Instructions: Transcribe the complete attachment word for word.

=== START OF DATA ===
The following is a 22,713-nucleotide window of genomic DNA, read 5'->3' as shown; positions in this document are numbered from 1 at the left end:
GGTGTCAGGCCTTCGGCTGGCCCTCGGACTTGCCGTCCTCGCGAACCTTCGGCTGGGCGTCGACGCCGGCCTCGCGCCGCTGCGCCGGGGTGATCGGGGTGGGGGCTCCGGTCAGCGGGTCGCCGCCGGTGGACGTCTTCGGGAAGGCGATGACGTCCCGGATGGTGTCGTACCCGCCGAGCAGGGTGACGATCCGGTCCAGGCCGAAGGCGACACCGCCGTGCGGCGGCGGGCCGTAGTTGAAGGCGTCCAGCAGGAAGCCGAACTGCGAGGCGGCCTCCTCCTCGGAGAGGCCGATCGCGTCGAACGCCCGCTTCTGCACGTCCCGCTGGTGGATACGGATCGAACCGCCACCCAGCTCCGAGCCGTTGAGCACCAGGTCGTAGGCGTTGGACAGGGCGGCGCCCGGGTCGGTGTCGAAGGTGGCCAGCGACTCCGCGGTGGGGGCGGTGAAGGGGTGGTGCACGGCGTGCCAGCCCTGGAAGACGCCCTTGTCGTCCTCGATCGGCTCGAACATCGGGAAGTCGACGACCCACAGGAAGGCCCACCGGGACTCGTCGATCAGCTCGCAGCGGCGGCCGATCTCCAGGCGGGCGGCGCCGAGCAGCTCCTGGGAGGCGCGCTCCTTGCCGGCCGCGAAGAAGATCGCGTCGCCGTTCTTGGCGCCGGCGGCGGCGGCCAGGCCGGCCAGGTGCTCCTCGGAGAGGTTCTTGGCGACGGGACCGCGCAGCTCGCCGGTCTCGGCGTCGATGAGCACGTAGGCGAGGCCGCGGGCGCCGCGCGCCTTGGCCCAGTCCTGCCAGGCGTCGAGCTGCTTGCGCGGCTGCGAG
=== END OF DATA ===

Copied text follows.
The following is a 22,713-nucleotide window of genomic DNA, read 5'->3' as shown; positions in this document are numbered from 1 at the left end:
GGTGTCAGGCCTTCGGCTGGCCCTCGGACTTGCCGTCCTCGCGAACCTTCGGCTGGGCGTCGACGCCGGCCTCGCGCCGCTGCGCCGGGGTGATCGGGGTGGGGGCTCCGGTCAGCGGGTCGCCGCCGGTGGACGTCTTCGGGAAGGCGATGACGTCCCGGATGGTGTCGTACCCGCCGAGCAGGGTGACGATCCGGTCCAGGCCGAAGGCGACACCGCCGTGCGGCGGCGGGCCGTAGTTGAAGGCGTCCAGCAGGAAGCCGAACTGCGAGGCGGCCTCCTCCTCGGAGAGGCCGATCGCGTCGAACGCCCGCTTCTGCACGTCCCGCTGGTGGATACGGATCGAACCGCCACCCAGCTCCGAGCCGTTGAGCACCAGGTCGTAGGCGTTGGACAGGGCGGCGCCCGGGTCGGTGTCGAAGGTGGCCAGCGACTCCGCGGTGGGGGCGGTGAAGGGGTGGTGCACGGCGTGCCAGCCCTGGAAGACGCCCTTGTCGTCCTCGATCGGCTCGAACATCGGGAAGTCGACGACCCACAGGAAGGCCCACCGGGACTCGTCGATCAGCTCGCAGCGGCGGCCGATCTCCAGGCGGGCGGCGCCGAGCAGCTCCTGGGAGGCGCGCTCCTTGCCGGCCGCGAAGAAGATCGCGTCGCCGTTCTTGGCGCCGGCGGCGGCGGCCAGGCCGGCCAGGTGCTCCTCGGAGAGGTTCTTGGCGACGGGACCGCGCAGCTCGCCGGTCTCGGCGTCGATGAGCACGTAGGCGAGGCCGCGGGCGCCGCGCGCCTTGGCCCAGTCCTGCCAGGCGTCGAGCTGCTTGCGCGGCTGCGAG